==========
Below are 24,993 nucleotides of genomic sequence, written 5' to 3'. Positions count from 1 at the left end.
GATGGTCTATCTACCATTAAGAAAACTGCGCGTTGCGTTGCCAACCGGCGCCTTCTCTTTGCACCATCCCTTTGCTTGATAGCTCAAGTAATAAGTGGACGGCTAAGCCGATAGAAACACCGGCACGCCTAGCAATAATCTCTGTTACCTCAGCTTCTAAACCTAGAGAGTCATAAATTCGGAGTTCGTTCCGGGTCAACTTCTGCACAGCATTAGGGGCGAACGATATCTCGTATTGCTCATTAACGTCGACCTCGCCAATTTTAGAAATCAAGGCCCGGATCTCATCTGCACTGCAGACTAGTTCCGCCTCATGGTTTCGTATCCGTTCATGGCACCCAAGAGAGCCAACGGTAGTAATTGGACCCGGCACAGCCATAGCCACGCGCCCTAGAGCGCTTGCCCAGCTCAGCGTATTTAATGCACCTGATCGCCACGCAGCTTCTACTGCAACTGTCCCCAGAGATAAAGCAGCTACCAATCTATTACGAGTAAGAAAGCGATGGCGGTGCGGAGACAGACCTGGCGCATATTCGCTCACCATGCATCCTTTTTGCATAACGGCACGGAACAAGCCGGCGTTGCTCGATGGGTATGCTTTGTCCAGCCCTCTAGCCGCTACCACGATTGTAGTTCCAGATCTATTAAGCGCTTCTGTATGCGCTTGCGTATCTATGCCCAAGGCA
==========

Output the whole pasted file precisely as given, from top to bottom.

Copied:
Below are 24,993 nucleotides of genomic sequence, written 5' to 3'. Positions count from 1 at the left end.
GATGGTCTATCTACCATTAAGAAAACTGCGCGTTGCGTTGCCAACCGGCGCCTTCTCTTTGCACCATCCCTTTGCTTGATAGCTCAAGTAATAAGTGGACGGCTAAGCCGATAGAAACACCGGCACGCCTAGCAATAATCTCTGTTACCTCAGCTTCTAAACCTAGAGAGTCATAAATTCGGAGTTCGTTCCGGGTCAACTTCTGCACAGCATTAGGGGCGAACGATATCTCGTATTGCTCATTAACGTCGACCTCGCCAATTTTAGAAATCAAGGCCCGGATCTCATCTGCACTGCAGACTAGTTCCGCCTCATGGTTTCGTATCCGTTCATGGCACCCAAGAGAGCCAACGGTAGTAATTGGACCCGGCACAGCCATAGCCACGCGCCCTAGAGCGCTTGCCCAGCTCAGCGTATTTAATGCACCTGATCGCCACGCAGCTTCTACTGCAACTGTCCCCAGAGATAAAGCAGCTACCAATCTATTACGAGTAAGAAAGCGATGGCGGTGCGGAGACAGACCTGGCGCATATTCGCTCACCATGCATCCTTTTTGCATAACGGCACGGAACAAGCCGGCGTTGCTCGATGGGTATGCTTTGTCCAGCCCTCTAGCCGCTACCACGATTGTAGTTCCAGATCTATTAAGCGCTTCTGTATGCGCTTGCGTATCTATGCCCAAGGCA